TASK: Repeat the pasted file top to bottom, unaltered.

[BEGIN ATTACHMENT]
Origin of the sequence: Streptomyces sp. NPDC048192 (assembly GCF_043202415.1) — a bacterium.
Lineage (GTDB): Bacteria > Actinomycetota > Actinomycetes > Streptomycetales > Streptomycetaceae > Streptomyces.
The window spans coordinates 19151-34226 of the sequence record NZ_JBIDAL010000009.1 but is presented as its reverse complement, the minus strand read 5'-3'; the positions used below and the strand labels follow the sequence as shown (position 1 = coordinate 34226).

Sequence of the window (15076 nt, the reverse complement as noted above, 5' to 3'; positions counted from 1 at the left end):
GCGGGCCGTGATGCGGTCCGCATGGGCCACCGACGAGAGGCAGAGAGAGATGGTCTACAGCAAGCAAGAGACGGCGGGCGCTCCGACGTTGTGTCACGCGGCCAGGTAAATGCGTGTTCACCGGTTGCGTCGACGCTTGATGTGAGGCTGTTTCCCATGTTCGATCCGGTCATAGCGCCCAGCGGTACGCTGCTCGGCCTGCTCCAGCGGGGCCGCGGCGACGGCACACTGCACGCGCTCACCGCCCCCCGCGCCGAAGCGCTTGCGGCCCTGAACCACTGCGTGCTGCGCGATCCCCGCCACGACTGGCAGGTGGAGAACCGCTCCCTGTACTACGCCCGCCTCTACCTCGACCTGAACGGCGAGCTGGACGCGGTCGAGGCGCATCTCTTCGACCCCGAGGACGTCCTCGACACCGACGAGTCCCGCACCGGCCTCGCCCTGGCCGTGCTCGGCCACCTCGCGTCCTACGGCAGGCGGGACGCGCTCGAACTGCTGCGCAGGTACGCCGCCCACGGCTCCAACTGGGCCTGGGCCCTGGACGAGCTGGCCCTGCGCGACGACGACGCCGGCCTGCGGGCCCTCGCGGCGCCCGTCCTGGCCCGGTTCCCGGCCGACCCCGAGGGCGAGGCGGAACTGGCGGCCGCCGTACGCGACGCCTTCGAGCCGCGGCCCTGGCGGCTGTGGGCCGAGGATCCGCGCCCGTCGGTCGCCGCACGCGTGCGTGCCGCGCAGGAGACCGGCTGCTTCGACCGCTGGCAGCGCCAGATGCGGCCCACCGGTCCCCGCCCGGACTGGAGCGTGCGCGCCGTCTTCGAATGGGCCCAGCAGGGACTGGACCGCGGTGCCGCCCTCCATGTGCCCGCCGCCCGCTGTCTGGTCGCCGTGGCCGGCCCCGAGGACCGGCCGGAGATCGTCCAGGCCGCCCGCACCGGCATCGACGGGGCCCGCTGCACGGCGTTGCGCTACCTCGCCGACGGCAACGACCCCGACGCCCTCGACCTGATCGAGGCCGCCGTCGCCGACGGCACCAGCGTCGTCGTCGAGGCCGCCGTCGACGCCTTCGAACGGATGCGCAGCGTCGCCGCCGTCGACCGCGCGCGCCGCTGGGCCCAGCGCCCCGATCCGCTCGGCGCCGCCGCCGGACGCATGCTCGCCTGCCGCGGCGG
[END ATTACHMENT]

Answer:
Origin of the sequence: Streptomyces sp. NPDC048192 (assembly GCF_043202415.1) — a bacterium.
Lineage (GTDB): Bacteria > Actinomycetota > Actinomycetes > Streptomycetales > Streptomycetaceae > Streptomyces.
The window spans coordinates 19151-34226 of the sequence record NZ_JBIDAL010000009.1 but is presented as its reverse complement, the minus strand read 5'-3'; the positions used below and the strand labels follow the sequence as shown (position 1 = coordinate 34226).

Sequence of the window (15076 nt, the reverse complement as noted above, 5' to 3'; positions counted from 1 at the left end):
GCGGGCCGTGATGCGGTCCGCATGGGCCACCGACGAGAGGCAGAGAGAGATGGTCTACAGCAAGCAAGAGACGGCGGGCGCTCCGACGTTGTGTCACGCGGCCAGGTAAATGCGTGTTCACCGGTTGCGTCGACGCTTGATGTGAGGCTGTTTCCCATGTTCGATCCGGTCATAGCGCCCAGCGGTACGCTGCTCGGCCTGCTCCAGCGGGGCCGCGGCGACGGCACACTGCACGCGCTCACCGCCCCCCGCGCCGAAGCGCTTGCGGCCCTGAACCACTGCGTGCTGCGCGATCCCCGCCACGACTGGCAGGTGGAGAACCGCTCCCTGTACTACGCCCGCCTCTACCTCGACCTGAACGGCGAGCTGGACGCGGTCGAGGCGCATCTCTTCGACCCCGAGGACGTCCTCGACACCGACGAGTCCCGCACCGGCCTCGCCCTGGCCGTGCTCGGCCACCTCGCGTCCTACGGCAGGCGGGACGCGCTCGAACTGCTGCGCAGGTACGCCGCCCACGGCTCCAACTGGGCCTGGGCCCTGGACGAGCTGGCCCTGCGCGACGACGACGCCGGCCTGCGGGCCCTCGCGGCGCCCGTCCTGGCCCGGTTCCCGGCCGACCCCGAGGGCGAGGCGGAACTGGCGGCCGCCGTACGCGACGCCTTCGAGCCGCGGCCCTGGCGGCTGTGGGCCGAGGATCCGCGCCCGTCGGTCGCCGCACGCGTGCGTGCCGCGCAGGAGACCGGCTGCTTCGACCGCTGGCAGCGCCAGATGCGGCCCACCGGTCCCCGCCCGGACTGGAGCGTGCGCGCCGTCTTCGAATGGGCCCAGCAGGGACTGGACCGCGGTGCCGCCCTCCATGTGCCCGCCGCCCGCTGTCTGGTCGCCGTGGCCGGCCCCGAGGACCGGCCGGAGATCGTCCAGGCCGCCCGCACCGGCATCGACGGGGCCCGCTGCACGGCGTTGCGCTACCTCGCCGACGGCAACGACCCCGACGCCCTCGACCTGATCGAGGCCGCCGTCGCCGACGGCACCAGCGTCGTCGTCGAGGCCGCCGTCGACGCCTTCGAACGGATGCGCAGCGTCGCCGCCGTCGACCGCGCGCGCCGCTGGGCCCAGCGCCCCGATCCGCTCGGCGCCGCCGCCGGACGCATGCTCGCCTGCCGCGGCGG